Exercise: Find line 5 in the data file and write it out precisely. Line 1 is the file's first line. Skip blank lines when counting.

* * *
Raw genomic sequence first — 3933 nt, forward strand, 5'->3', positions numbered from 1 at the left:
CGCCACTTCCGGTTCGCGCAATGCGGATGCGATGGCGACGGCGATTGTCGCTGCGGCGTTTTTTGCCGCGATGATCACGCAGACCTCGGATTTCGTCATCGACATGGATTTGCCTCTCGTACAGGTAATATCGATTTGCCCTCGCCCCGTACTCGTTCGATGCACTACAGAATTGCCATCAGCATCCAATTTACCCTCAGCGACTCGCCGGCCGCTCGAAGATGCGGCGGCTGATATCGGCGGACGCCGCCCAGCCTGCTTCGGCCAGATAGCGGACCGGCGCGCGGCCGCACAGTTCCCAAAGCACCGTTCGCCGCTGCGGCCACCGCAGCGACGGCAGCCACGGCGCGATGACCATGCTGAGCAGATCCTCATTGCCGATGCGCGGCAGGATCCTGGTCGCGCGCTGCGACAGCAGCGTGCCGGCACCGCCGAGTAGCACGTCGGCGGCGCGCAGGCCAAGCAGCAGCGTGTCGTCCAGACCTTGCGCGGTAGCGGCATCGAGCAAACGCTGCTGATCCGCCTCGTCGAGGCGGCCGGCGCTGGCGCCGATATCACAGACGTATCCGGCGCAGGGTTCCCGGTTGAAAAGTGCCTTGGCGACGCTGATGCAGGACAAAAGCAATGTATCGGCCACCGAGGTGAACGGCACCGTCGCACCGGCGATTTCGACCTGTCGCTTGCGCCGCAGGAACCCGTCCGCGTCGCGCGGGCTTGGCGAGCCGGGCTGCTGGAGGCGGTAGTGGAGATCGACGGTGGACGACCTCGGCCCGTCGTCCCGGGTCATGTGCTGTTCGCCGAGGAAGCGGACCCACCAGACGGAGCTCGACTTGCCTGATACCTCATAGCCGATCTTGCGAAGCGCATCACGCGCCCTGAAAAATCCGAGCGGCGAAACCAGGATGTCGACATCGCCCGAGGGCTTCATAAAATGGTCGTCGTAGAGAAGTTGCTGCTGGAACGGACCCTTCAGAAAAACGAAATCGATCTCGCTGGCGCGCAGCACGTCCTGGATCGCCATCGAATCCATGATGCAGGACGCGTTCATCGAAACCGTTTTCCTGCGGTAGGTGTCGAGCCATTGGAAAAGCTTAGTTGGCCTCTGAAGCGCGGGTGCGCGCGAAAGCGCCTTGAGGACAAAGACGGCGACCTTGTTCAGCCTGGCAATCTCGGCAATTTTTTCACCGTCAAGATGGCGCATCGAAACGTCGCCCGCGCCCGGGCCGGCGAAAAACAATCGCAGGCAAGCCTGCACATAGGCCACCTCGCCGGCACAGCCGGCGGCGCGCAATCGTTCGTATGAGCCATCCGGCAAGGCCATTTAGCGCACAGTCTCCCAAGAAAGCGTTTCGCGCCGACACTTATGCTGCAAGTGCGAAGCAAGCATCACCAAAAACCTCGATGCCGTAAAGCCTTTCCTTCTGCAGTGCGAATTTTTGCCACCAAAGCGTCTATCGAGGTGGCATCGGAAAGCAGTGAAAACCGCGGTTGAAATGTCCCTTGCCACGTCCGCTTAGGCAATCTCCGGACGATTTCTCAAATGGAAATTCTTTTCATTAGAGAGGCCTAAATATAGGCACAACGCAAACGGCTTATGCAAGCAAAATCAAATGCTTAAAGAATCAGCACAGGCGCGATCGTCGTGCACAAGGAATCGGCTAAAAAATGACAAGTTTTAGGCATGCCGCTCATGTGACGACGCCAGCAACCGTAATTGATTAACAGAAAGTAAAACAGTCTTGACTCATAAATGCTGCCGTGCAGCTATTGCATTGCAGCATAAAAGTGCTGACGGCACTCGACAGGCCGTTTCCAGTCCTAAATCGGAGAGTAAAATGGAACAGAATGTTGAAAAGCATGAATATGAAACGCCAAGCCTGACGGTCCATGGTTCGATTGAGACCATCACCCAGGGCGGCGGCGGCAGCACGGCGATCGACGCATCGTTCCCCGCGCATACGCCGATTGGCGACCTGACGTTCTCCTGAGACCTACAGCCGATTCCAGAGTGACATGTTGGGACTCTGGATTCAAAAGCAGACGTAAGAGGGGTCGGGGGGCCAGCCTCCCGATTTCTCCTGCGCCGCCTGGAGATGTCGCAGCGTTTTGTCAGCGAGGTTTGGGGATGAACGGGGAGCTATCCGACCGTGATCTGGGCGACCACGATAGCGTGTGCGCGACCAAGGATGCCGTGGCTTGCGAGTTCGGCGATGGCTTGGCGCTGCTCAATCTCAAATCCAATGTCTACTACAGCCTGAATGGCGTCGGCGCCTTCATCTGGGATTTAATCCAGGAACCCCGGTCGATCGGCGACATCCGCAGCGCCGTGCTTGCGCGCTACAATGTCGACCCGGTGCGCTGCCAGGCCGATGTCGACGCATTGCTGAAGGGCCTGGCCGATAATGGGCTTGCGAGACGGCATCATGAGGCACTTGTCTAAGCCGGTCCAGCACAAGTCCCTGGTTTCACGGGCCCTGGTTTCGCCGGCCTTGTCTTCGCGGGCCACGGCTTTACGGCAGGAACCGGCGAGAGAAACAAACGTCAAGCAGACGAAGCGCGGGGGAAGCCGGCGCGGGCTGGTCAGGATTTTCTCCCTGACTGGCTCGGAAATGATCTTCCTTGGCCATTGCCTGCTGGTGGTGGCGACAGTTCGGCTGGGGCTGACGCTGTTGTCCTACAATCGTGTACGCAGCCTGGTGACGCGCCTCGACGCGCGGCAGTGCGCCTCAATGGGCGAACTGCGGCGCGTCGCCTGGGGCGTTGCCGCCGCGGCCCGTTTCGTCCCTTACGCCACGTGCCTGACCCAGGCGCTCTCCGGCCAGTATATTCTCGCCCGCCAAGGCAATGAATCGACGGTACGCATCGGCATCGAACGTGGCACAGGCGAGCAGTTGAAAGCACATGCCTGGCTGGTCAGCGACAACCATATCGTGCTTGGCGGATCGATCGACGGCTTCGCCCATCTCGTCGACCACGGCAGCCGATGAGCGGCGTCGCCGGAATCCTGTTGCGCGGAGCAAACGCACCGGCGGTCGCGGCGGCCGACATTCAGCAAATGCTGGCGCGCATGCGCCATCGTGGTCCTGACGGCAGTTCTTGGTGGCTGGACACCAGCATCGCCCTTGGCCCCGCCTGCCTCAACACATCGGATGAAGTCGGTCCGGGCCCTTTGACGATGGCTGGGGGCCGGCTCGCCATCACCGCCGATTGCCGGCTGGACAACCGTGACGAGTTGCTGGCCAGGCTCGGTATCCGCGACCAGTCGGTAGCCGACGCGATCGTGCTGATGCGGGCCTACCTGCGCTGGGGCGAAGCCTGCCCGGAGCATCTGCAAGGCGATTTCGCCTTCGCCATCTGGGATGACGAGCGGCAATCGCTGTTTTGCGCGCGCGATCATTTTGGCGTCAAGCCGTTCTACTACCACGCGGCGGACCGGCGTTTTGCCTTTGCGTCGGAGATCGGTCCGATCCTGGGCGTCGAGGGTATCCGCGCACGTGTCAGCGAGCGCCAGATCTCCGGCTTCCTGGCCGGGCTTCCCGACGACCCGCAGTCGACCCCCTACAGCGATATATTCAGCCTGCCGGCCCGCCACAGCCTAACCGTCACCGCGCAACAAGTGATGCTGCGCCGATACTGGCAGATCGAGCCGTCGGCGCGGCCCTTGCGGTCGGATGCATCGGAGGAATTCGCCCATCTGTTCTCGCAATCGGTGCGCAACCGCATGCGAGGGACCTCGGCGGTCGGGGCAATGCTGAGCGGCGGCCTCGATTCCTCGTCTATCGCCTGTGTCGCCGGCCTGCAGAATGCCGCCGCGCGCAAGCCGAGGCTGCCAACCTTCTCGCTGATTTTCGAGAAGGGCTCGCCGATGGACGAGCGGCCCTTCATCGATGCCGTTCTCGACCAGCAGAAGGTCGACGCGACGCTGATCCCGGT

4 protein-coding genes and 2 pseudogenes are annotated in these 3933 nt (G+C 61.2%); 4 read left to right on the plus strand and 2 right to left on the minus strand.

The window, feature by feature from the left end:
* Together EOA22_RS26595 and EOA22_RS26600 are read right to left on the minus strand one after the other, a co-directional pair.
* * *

* Together EOA22_RS26595 and EOA22_RS26600 are read right to left on the minus strand one after the other, a co-directional pair.